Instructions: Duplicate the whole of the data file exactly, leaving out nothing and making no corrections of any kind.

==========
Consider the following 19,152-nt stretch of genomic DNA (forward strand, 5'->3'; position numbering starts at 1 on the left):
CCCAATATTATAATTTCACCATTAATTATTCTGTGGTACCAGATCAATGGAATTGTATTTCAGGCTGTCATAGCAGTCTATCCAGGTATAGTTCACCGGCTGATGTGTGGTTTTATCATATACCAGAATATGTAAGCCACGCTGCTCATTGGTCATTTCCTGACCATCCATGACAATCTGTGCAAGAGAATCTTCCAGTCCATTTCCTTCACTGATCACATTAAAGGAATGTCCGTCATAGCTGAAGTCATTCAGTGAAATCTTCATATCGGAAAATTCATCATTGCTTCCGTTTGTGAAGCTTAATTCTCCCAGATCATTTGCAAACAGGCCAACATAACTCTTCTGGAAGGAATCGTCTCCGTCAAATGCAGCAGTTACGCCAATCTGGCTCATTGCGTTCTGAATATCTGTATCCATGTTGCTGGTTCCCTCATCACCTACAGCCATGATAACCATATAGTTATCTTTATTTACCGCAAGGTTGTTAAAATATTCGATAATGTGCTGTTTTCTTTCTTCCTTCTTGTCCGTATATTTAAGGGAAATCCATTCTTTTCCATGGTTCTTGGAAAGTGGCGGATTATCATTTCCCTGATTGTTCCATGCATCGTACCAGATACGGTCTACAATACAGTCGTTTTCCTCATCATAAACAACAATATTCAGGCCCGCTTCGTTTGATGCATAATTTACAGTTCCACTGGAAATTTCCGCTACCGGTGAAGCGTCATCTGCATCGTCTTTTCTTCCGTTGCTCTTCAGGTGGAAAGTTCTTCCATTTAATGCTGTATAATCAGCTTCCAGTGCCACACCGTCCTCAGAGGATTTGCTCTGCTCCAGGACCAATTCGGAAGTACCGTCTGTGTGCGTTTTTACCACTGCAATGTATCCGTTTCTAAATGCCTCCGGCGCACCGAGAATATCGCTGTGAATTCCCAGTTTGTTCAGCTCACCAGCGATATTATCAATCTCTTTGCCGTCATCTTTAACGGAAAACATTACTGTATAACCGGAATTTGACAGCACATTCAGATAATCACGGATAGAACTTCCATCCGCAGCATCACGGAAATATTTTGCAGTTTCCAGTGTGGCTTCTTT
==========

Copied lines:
Consider the following 19,152-nt stretch of genomic DNA (forward strand, 5'->3'; position numbering starts at 1 on the left):
CCCAATATTATAATTTCACCATTAATTATTCTGTGGTACCAGATCAATGGAATTGTATTTCAGGCTGTCATAGCAGTCTATCCAGGTATAGTTCACCGGCTGATGTGTGGTTTTATCATATACCAGAATATGTAAGCCACGCTGCTCATTGGTCATTTCCTGACCATCCATGACAATCTGTGCAAGAGAATCTTCCAGTCCATTTCCTTCACTGATCACATTAAAGGAATGTCCGTCATAGCTGAAGTCATTCAGTGAAATCTTCATATCGGAAAATTCATCATTGCTTCCGTTTGTGAAGCTTAATTCTCCCAGATCATTTGCAAACAGGCCAACATAACTCTTCTGGAAGGAATCGTCTCCGTCAAATGCAGCAGTTACGCCAATCTGGCTCATTGCGTTCTGAATATCTGTATCCATGTTGCTGGTTCCCTCATCACCTACAGCCATGATAACCATATAGTTATCTTTATTTACCGCAAGGTTGTTAAAATATTCGATAATGTGCTGTTTTCTTTCTTCCTTCTTGTCCGTATATTTAAGGGAAATCCATTCTTTTCCATGGTTCTTGGAAAGTGGCGGATTATCATTTCCCTGATTGTTCCATGCATCGTACCAGATACGGTCTACAATACAGTCGTTTTCCTCATCATAAACAACAATATTCAGGCCCGCTTCGTTTGATGCATAATTTACAGTTCCACTGGAAATTTCCGCTACCGGTGAAGCGTCATCTGCATCGTCTTTTCTTCCGTTGCTCTTCAGGTGGAAAGTTCTTCCATTTAATGCTGTATAATCAGCTTCCAGTGCCACACCGTCCTCAGAGGATTTGCTCTGCTCCAGGACCAATTCGGAAGTACCGTCTGTGTGCGTTTTTACCACTGCAATGTATCCGTTTCTAAATGCCTCCGGCGCACCGAGAATATCGCTGTGAATTCCCAGTTTGTTCAGCTCACCAGCGATATTATCAATCTCTTTGCCGTCATCTTTAACGGAAAACATTACTGTATAACCGGAATTTGACAGCACATTCAGATAATCACGGATAGAACTTCCATCCGCAGCATCACGGAAATATTTTGCAGTTTCCAGTGTGGCTTCTTT